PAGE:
As the US counterpart backs down in key discussions, Rishi Sunak scores a global tax gain for the UK.
Rishi Sunak secures a global tax gain for the UK as his US counterpart backs down in key conversations.
RISHI SUNAK is poised to gain a massive post-Brexit international tax increase for the UK following tense showdown discussions with both the US and the EU.
The Chancellor is poised to gain an exemption for the finance sector from new international taxes standards. This would be a significant victory for the City of London, as it would mean that some of the world’s largest banks would not have to pay as much tax on their profits in other countries. According to the Financial Times, which quoted people involved with the talks, the OECD has accepted Britain’s position that the financial services industry, which has been largely neglected in Brexit trade talks with the EU, be cut out of the proposed new global tax system.
However, according to these sources, Mr Sunak’s negotiation over the provisions of the new corporate taxation may have lost him money.
They claimed that in order to get rid of the UK’s digital services tax, which targeted high-profile American IT firms, the Chancellor had to make concessions to the US.
The most recent progress came at the Organization for Economic Cooperation and Development (OECDfirst )’s round of global tax talks, which has been debating where the world’s largest multinational firms will have to pay tax in the future.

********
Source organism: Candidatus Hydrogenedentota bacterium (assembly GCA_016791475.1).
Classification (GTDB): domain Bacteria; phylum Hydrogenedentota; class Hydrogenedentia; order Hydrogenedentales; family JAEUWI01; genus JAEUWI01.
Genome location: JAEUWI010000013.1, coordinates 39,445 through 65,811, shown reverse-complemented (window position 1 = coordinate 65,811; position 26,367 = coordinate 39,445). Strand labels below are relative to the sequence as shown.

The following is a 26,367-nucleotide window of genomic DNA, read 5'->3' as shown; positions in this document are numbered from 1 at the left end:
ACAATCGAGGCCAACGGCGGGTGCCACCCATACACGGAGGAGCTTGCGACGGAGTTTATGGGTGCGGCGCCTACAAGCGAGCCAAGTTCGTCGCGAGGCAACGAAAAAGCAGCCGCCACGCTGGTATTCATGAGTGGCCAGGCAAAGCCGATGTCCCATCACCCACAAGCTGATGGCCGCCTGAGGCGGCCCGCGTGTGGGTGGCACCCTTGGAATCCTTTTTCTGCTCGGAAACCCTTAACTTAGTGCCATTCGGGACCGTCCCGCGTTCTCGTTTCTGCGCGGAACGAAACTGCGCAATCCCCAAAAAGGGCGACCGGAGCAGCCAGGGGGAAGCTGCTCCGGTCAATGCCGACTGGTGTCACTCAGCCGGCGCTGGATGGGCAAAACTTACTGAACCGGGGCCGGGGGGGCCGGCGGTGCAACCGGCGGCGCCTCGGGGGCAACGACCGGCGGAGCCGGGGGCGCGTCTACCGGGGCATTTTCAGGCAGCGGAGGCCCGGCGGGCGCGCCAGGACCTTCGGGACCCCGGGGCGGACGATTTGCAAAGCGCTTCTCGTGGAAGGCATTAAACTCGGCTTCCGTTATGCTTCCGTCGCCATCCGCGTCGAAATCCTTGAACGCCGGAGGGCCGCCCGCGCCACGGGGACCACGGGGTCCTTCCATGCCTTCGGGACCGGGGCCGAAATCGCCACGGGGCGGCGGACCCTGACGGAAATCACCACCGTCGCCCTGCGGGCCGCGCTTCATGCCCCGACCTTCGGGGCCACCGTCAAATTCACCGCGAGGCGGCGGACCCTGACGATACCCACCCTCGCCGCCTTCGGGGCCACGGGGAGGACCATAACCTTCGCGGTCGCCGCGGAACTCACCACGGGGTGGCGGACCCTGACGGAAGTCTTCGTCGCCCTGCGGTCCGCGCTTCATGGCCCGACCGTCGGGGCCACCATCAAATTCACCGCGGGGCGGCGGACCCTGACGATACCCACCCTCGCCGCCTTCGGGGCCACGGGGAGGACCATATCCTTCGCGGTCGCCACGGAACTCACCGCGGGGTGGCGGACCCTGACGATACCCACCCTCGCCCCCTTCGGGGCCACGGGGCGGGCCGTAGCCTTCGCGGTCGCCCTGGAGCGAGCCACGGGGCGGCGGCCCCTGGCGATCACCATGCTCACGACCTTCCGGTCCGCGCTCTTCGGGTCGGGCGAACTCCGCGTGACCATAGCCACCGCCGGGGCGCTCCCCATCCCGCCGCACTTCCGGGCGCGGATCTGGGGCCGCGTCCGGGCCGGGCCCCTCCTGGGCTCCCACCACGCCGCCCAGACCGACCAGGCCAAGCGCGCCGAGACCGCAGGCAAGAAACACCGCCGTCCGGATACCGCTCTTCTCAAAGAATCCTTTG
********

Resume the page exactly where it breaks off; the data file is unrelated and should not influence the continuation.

During the initial phase of talks, known as “pillar one,” the UK and France pushed aggressively to guarantee that the largest firms pay more tax in countries where they operate but are not necessarily located.
The US backed down, saying it would focus on taxing multinational firms more severely based on where they operate if other countries did more to abolish digital taxes.
When the US demanded that “pillar one” tax regulations apply to all industries, including financial services, the UK was taken aback.
The next round of discussions will aim to get an agreement on a global minimum corporation tax rate of at least 15% in order to discourage corporations from moving profits to low-tax jurisdictions.
The Financial Times quoted a source close to the talks as saying, “This was a pure game between the US, the UK, and France.”
Financial services were supposed to be immune from the newly agreed worldwide tax legislation, according to the UK.
This is owing to regulations that require banks to be capitalized individually in each area in which they operate. “Brinkwire News in Condensed Form.”